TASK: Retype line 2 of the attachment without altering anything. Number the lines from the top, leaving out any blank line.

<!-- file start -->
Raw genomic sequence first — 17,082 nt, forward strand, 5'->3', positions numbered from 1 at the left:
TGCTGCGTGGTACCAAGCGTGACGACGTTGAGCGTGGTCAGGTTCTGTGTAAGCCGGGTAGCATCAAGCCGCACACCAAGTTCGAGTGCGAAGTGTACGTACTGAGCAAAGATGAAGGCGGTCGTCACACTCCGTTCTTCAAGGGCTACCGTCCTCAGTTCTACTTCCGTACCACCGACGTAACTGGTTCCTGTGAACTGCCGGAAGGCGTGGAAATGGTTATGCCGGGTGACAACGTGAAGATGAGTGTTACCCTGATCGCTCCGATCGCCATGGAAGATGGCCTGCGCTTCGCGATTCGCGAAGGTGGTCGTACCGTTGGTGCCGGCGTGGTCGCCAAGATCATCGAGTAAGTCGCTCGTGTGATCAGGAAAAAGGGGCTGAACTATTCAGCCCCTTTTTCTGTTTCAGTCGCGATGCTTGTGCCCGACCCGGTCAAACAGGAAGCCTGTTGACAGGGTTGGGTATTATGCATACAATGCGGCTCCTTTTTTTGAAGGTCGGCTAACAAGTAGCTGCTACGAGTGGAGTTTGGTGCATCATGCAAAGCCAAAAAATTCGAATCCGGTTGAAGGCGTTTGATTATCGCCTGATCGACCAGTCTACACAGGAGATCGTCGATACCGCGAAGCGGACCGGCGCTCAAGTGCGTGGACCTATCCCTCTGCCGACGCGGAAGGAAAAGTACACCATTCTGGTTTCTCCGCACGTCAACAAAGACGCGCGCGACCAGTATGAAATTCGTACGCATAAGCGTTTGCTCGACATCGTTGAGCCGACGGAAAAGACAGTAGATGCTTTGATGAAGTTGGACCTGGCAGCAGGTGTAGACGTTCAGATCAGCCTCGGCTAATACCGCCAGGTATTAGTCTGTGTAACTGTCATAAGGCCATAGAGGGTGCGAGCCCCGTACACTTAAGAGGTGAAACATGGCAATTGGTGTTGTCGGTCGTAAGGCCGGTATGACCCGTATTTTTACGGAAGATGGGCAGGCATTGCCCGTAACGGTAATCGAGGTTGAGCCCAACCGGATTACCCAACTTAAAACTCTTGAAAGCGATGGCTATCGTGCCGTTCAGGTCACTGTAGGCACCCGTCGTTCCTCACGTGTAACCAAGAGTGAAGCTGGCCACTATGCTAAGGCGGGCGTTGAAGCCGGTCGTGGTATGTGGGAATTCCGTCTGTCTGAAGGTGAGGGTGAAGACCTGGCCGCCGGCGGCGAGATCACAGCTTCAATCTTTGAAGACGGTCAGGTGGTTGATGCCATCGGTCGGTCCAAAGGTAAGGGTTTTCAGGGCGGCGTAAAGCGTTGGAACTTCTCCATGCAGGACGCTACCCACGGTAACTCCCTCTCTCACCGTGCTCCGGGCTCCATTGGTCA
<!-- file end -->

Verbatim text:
TGCTGCGTGGTACCAAGCGTGACGACGTTGAGCGTGGTCAGGTTCTGTGTAAGCCGGGTAGCATCAAGCCGCACACCAAGTTCGAGTGCGAAGTGTACGTACTGAGCAAAGATGAAGGCGGTCGTCACACTCCGTTCTTCAAGGGCTACCGTCCTCAGTTCTACTTCCGTACCACCGACGTAACTGGTTCCTGTGAACTGCCGGAAGGCGTGGAAATGGTTATGCCGGGTGACAACGTGAAGATGAGTGTTACCCTGATCGCTCCGATCGCCATGGAAGATGGCCTGCGCTTCGCGATTCGCGAAGGTGGTCGTACCGTTGGTGCCGGCGTGGTCGCCAAGATCATCGAGTAAGTCGCTCGTGTGATCAGGAAAAAGGGGCTGAACTATTCAGCCCCTTTTTCTGTTTCAGTCGCGATGCTTGTGCCCGACCCGGTCAAACAGGAAGCCTGTTGACAGGGTTGGGTATTATGCATACAATGCGGCTCCTTTTTTTGAAGGTCGGCTAACAAGTAGCTGCTACGAGTGGAGTTTGGTGCATCATGCAAAGCCAAAAAATTCGAATCCGGTTGAAGGCGTTTGATTATCGCCTGATCGACCAGTCTACACAGGAGATCGTCGATACCGCGAAGCGGACCGGCGCTCAAGTGCGTGGACCTATCCCTCTGCCGACGCGGAAGGAAAAGTACACCATTCTGGTTTCTCCGCACGTCAACAAAGACGCGCGCGACCAGTATGAAATTCGTACGCATAAGCGTTTGCTCGACATCGTTGAGCCGACGGAAAAGACAGTAGATGCTTTGATGAAGTTGGACCTGGCAGCAGGTGTAGACGTTCAGATCAGCCTCGGCTAATACCGCCAGGTATTAGTCTGTGTAACTGTCATAAGGCCATAGAGGGTGCGAGCCCCGTACACTTAAGAGGTGAAACATGGCAATTGGTGTTGTCGGTCGTAAGGCCGGTATGACCCGTATTTTTACGGAAGATGGGCAGGCATTGCCCGTAACGGTAATCGAGGTTGAGCCCAACCGGATTACCCAACTTAAAACTCTTGAAAGCGATGGCTATCGTGCCGTTCAGGTCACTGTAGGCACCCGTCGTTCCTCACGTGTAACCAAGAGTGAAGCTGGCCACTATGCTAAGGCGGGCGTTGAAGCCGGTCGTGGTATGTGGGAATTCCGTCTGTCTGAAGGTGAGGGTGAAGACCTGGCCGCCGGCGGCGAGATCACAGCTTCAATCTTTGAAGACGGTCAGGTGGTTGATGCCATCGGTCGGTCCAAAGGTAAGGGTTTTCAGGGCGGCGTAAAGCGTTGGAACTTCTCCATGCAGGACGCTACCCACGGTAACTCCCTCTCTCACCGTGCTCCGGGCTCCATTGGTCA